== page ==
Boston Grand Prix’s Secret Investors Revealed in Court Documents

Tavern in the Square and a Dunkin' Donuts franchisee backed the failed race.

Photo via iStock/Hodag Media

Photo via iStock/Hodag Media

Court documents filed yesterday reveal one of the Boston Grand Prix’s most tightly held secrets: who was funding the damn thing.

Mayor Marty Walsh and Mark Miles, CEO of IndyCar‘s parent company, Hulman & Company, jointly announced the race’s cancellation last month. Prior to that, the Grand Prix repeatedly refused to disclose its list of investors—not to the Herald, not to Walsh, nobody. Thanks to a breach of contract lawsuit filed by IndyCar against the Grand Prix, the latter must name names in order to prove they’re U.S. citizens.

Four limited liability partnerships were listed as “members” of the Grand Prix, the Herald reports: Tavern in the Square Holding Company, Sachem Capital, Start Your Engines LLC and Indy Car Race Boston LLC.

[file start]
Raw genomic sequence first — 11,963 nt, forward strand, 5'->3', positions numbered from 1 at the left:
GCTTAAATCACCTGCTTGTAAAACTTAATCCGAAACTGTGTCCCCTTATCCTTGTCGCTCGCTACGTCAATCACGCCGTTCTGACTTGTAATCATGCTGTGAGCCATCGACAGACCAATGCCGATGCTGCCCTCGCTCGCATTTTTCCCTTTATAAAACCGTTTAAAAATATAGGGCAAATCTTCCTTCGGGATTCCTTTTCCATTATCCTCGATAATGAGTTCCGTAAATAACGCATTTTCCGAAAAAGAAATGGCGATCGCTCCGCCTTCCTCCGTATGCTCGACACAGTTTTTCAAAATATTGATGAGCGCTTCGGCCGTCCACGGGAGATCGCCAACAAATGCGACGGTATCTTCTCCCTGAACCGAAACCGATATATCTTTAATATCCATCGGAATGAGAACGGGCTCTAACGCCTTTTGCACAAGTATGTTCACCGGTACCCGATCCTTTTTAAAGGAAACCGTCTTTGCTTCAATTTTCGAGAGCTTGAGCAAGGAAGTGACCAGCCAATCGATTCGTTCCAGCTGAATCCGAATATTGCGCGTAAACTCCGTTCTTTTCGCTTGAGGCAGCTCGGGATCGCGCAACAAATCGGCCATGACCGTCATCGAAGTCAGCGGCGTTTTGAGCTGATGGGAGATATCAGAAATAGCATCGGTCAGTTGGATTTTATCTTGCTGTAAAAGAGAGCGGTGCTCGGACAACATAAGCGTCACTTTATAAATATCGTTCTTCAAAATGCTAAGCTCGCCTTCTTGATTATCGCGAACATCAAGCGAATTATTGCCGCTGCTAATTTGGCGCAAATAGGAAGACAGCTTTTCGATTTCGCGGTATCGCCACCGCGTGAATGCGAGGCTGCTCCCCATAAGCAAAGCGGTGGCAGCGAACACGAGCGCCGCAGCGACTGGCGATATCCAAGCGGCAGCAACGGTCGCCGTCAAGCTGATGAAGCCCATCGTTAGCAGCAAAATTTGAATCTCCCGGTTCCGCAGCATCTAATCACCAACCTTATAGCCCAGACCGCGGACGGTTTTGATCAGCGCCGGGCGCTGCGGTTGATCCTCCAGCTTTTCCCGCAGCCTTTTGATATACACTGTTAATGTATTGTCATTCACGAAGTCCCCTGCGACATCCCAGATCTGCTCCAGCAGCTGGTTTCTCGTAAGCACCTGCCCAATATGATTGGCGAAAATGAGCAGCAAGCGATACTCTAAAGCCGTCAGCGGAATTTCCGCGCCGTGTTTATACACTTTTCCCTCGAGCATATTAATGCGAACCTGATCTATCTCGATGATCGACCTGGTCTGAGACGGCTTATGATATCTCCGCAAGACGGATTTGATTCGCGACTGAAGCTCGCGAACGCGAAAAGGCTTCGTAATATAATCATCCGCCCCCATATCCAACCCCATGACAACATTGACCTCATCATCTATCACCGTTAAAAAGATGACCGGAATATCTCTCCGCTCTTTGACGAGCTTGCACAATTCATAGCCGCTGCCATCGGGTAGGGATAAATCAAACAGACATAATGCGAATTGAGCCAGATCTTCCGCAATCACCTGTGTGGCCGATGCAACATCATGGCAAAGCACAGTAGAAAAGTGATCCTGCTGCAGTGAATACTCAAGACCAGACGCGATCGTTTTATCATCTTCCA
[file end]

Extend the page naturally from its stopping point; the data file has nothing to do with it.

Nicholas A. Leo, listed as one of the two managers of Sachem Capital, owns nearly 20 Dunkin’ Donuts franchises, and made a $1,000 campaign contribution to Walsh just weeks after Grand Prix abruptly kiboshed the race, comparing working with the Walsh administration to an “abusive relationship. Holding a stake in the Tavern in the Square Holding Company is Giuseppe Arcari, former co-owner of Allston’s dearly departed Joshua Tree bar and restaurant.

The Grand Prix has struggled to refund millions of dollars to vendors and those who bought tickets for the race, proposed for Boston’s Seaport District. Among those burnt in the deal is auto dealership magnate Herb Chambers, who’s given up on getting back the $100,000 he paid as part of an initial sponsorship deal.

“He got taken for a hundred grand,” Chambers’ spokesman George Regan told the Herald. “Chalk it up to a very expensive lesson learned.”